England in the 11th century wave of migration that was set off by the Norman Conquest of 1066. The Wattghan family lived in Lincolnshire at Wadingham.
Early Origins of the Wattghan family
Lincolnshire where Gocelin Fitz Lambert was granted the lands of Wadingham by the Bishop of Bayeux.
Early History of the Wattghan family
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Wattghan Spelling Variations
spelling variations are common among many Anglo-Norman names. The shape of the English language was frequently changed with the introduction of elements of Norman French, Latin, and other European languages; even the spelling of literate people's names were subsequently modified. Wattghan has been recorded under many different variations, including Waddingham, Wadingham, Wadham and others.
Early Notables of the Wattghan family (pre 1700)
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Migration of the Wattghan family to the New World and Oceana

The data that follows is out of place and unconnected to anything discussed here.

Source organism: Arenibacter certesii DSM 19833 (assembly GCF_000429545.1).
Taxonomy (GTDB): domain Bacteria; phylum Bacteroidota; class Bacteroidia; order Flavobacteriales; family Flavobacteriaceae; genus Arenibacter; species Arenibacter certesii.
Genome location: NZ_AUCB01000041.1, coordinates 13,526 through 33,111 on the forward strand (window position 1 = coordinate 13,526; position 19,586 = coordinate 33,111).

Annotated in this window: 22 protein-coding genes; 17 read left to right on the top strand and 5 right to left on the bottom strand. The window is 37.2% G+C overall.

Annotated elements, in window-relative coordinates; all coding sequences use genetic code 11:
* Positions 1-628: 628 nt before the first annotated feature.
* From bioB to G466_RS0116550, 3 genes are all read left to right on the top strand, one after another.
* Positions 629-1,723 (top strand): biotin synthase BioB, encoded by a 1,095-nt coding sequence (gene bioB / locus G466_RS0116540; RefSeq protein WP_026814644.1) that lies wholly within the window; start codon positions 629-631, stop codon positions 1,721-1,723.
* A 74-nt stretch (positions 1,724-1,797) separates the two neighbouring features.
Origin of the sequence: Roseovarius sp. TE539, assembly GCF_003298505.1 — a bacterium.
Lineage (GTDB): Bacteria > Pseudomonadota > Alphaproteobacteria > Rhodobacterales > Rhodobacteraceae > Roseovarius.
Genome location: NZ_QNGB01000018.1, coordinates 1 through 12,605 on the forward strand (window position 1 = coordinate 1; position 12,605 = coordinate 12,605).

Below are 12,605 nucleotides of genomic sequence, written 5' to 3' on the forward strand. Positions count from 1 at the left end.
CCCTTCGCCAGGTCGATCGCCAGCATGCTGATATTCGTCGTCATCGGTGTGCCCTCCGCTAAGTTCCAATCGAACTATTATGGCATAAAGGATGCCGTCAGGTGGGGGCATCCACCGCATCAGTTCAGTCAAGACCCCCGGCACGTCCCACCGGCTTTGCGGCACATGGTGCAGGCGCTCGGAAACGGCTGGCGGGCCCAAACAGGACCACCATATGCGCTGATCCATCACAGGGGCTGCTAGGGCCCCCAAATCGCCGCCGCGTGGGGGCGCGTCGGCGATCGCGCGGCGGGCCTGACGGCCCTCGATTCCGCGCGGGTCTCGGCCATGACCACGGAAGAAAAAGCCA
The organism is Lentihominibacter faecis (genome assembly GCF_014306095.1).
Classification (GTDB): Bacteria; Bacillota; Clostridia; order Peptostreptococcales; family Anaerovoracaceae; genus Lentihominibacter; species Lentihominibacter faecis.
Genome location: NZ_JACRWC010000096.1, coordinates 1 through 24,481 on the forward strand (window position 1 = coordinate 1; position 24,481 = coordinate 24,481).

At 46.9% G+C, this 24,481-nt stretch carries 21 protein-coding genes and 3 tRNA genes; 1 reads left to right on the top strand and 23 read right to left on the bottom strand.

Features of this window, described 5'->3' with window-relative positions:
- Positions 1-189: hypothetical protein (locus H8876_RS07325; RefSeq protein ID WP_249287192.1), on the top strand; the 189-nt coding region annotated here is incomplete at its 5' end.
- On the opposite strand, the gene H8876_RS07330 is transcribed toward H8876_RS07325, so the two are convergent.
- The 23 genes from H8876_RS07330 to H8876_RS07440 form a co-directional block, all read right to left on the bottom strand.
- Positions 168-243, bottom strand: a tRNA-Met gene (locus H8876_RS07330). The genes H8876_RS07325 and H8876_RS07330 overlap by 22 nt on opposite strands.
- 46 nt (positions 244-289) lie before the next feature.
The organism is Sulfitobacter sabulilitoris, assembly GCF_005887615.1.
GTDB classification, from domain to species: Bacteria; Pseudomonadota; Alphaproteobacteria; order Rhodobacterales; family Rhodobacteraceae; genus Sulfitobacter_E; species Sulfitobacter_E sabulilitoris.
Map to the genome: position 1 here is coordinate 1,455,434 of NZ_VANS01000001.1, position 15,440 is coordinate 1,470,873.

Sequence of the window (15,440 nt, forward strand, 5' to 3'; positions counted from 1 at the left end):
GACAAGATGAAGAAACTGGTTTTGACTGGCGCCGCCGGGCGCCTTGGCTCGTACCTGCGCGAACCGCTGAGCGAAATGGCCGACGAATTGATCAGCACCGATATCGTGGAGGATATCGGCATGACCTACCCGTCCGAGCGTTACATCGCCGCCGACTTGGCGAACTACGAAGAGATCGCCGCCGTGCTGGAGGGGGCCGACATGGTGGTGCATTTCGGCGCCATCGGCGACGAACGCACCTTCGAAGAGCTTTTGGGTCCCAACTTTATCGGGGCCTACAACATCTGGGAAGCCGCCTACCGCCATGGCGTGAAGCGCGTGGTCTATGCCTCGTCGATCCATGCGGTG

To escape the uncertainty of the political and religious uncertainty found in England, many English families boarded ships at great expense to sail for the colonies held by Britain. The passages were expensive, though, and the boats were unsafe, overcrowded, and ridden with disease. Those who were hardy and lucky enough to make the passage intact were rewarded with land, opportunity, and social environment less prone to religious and political persecution. Many of these families went on to be important contributors to the young nations of Canada and the United States where they settled. Wattghans were some of the first of the immigrants to arrive in North America: George Wadham who settled in Virginia in 1663; Richard Wadham settled in Barbados in 1685; Phillip Waddingham settled in Virginia in 1654.
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